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www.rallydev.com ©2013 Reduce Security Risk in Your Development Part III: Secure Code Review #SecureDev Trent R. Hein, CCIE, CISSP, ISSMP, ISSAP, CSSA
www.rallydev.com ©2013 What We’ll Cover Today Recap of Secure Agile Development key topics How does secure code review fit in an Agile workflow? Code review documentation Tips & Tricks #SecureDev
www.rallydev.com ©2013 How is Secure Agile Development Different? Distinct security-focused project phases, often at beginning and end of project. Security skills brought in from outside project, often disconnected from dev/test resources. Specific security testing phase, often at end of project. Agile Traditional/ Waterfall Every iteration considers security, but is not limited by it. Every team member is responsible for security. Security skills are embedded in the team. Hybrid security and functionality testing, throughout project. Security Timing Security Resources Security Validation
www.rallydev.com ©2013 Secure Agile Development Guiding Principles Product value improves with security. Security is integral to the product, not an afterthought. Outside security resources (standards, threats, experts) provide background, not a cage.
www.rallydev.com ©2013 Our Secure Code Review Motto It’s not done until it’s provably secure.
www.rallydev.com ©2013 The Last Puzzle Piece: Code Review
www.rallydev.com ©2013 Why do we perform code review? Detect potential issues early More effective than post-completion vulnerability testing One layer of defense-in-depth “Inside the barn” viewpoint
www.rallydev.com ©2013 What code review is and isn’t Code review is.. A great opportunity for everyone to learn One component of a complete secure lifecycle strategy Difficult to do consistently and well Essential to modern-day development teams Code review isn’t.. Foolproof An opportunity to discredit your co- workers Personal A checkbox
www.rallydev.com ©2013 Secure code review high-level steps 1.Review Agile Threat Map for the product 2.Review the code for the security tests relevant to the user story/task –Ensure the code for the tests verify both the desired functionality, and the lack of undesired functionality (from a security standpoint) –Execute test code against a known noop/broken module –Execute test code against “good” module 3.Review code repo diffs for possible areas of weakness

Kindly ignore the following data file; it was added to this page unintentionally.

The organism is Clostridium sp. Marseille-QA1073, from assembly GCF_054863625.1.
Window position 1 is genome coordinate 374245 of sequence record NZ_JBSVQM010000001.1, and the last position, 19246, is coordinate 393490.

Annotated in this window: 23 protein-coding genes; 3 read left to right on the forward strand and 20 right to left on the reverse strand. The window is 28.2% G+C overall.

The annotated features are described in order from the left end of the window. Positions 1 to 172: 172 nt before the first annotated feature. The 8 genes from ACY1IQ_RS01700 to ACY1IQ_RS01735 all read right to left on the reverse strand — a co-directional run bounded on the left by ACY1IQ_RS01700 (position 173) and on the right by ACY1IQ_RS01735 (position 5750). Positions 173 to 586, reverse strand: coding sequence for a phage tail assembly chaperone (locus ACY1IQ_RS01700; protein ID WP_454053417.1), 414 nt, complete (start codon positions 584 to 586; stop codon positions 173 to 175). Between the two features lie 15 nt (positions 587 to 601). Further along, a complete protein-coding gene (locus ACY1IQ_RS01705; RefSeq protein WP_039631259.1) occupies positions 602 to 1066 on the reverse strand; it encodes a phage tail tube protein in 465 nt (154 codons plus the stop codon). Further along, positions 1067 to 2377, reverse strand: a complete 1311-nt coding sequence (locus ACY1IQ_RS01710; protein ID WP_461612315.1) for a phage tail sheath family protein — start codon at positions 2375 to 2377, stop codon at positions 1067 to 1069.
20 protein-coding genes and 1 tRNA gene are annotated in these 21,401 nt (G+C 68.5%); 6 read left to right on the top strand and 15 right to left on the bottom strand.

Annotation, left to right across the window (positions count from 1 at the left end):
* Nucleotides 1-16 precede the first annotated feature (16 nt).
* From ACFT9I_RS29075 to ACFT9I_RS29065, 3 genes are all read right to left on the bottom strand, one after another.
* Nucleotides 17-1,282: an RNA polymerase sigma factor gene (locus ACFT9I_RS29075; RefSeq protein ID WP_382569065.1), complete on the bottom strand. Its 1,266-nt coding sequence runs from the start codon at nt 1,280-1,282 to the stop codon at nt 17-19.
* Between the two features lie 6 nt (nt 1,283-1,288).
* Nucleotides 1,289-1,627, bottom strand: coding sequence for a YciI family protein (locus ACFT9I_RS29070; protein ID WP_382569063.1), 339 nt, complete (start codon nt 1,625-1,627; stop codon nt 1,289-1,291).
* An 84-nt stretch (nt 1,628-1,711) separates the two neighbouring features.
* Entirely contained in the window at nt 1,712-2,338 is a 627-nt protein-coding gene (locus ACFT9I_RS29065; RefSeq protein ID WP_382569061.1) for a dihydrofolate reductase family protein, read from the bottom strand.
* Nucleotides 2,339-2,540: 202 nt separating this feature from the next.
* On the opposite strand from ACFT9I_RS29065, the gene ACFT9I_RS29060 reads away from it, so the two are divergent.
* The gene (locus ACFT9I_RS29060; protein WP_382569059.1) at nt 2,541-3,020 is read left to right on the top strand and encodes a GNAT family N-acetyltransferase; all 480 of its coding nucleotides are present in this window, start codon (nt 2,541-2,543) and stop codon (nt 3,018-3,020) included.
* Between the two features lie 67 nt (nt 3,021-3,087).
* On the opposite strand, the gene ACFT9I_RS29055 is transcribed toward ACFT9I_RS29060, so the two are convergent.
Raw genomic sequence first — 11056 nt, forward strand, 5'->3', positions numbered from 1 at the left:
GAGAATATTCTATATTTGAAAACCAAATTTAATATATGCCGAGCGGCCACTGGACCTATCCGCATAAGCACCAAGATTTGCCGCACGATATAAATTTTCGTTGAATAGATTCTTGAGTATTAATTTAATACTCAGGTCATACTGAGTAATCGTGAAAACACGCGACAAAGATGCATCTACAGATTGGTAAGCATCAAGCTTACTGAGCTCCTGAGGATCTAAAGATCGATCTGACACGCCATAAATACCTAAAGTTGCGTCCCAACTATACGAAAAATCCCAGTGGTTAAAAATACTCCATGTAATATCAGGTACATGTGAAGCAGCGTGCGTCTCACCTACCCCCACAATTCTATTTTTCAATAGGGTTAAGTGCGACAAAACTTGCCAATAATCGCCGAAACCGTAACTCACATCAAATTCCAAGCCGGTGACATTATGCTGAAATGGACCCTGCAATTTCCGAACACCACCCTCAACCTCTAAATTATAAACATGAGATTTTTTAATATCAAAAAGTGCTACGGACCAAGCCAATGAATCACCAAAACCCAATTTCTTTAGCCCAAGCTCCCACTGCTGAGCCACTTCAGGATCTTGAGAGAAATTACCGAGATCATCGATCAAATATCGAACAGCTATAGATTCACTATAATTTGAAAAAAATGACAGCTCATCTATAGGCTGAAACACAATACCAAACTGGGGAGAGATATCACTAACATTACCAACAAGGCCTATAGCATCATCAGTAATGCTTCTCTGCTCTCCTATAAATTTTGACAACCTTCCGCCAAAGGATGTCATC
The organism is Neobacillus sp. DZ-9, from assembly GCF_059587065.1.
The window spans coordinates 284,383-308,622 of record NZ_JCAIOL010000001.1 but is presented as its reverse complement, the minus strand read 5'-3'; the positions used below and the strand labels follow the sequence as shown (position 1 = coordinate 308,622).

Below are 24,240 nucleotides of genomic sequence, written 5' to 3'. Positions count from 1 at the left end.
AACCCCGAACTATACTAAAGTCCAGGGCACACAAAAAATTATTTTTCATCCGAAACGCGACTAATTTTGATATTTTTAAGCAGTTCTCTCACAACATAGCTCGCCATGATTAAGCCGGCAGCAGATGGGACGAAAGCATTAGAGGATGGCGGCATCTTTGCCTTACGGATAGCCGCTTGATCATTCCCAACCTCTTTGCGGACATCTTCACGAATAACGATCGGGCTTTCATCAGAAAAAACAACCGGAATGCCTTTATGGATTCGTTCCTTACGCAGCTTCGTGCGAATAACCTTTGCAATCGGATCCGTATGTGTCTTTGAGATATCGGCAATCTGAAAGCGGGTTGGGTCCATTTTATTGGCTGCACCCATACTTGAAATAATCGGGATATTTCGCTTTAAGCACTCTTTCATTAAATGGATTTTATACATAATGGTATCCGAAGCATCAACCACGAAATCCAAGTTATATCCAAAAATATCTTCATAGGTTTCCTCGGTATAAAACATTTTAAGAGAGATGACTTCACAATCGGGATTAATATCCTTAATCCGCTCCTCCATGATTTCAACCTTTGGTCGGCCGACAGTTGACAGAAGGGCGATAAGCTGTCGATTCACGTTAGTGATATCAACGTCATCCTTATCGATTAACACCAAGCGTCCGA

www.rallydev.com ©2013 Why write/execute tests first? Provable security Builds a lifetime of security (and value!) into the product –Ensures future changes don’t negate security controls Removes significant subjectivity from secure review process
www.rallydev.com ©2013 Reviewers: Pair programming environment In pair programming environment, the pair members can review each other’s code Best practice is one writes the tests, one writes the module code Pairs should rotate frequently (not just for secure code review reasons!)
www.rallydev.com ©2013 Reviewers: Non-Pair Programmers In non-paired programming, another qualified coder on the team should act as the reviewer –This is a dedicated coder, not a dedicated security person If possible, qualified coder should be selected randomly For extremely small teams, consider trading review services with an external team
www.rallydev.com ©2013 Tool-assisted review Lots of great tools out there! Keep in mind that automated tools catch only a small percentage of security vulnerabilities Even with a tool, you should be performing test- driven development, testing, and review by qualified coders
www.rallydev.com ©2013 Code review pitfalls Don’t perform secure code review outside of iterations –As tempting as this may be, this forms a habit that security can be deferred –It’s not “done” until it’s secure Make sure reviewers are always “fresh” –Frequent rotation of programming pairs –Randomized selection of non-paired reviewers Make sure reviewers understand what they are looking at –If it’s just a checkbox, you’re missing the point Perform reviews in context –Review Agile Threat Map before each review session Don’t code/excuse security workarounds –If another layer/module is the problem, schedule a defect to fix it rather than accept “yet another hack”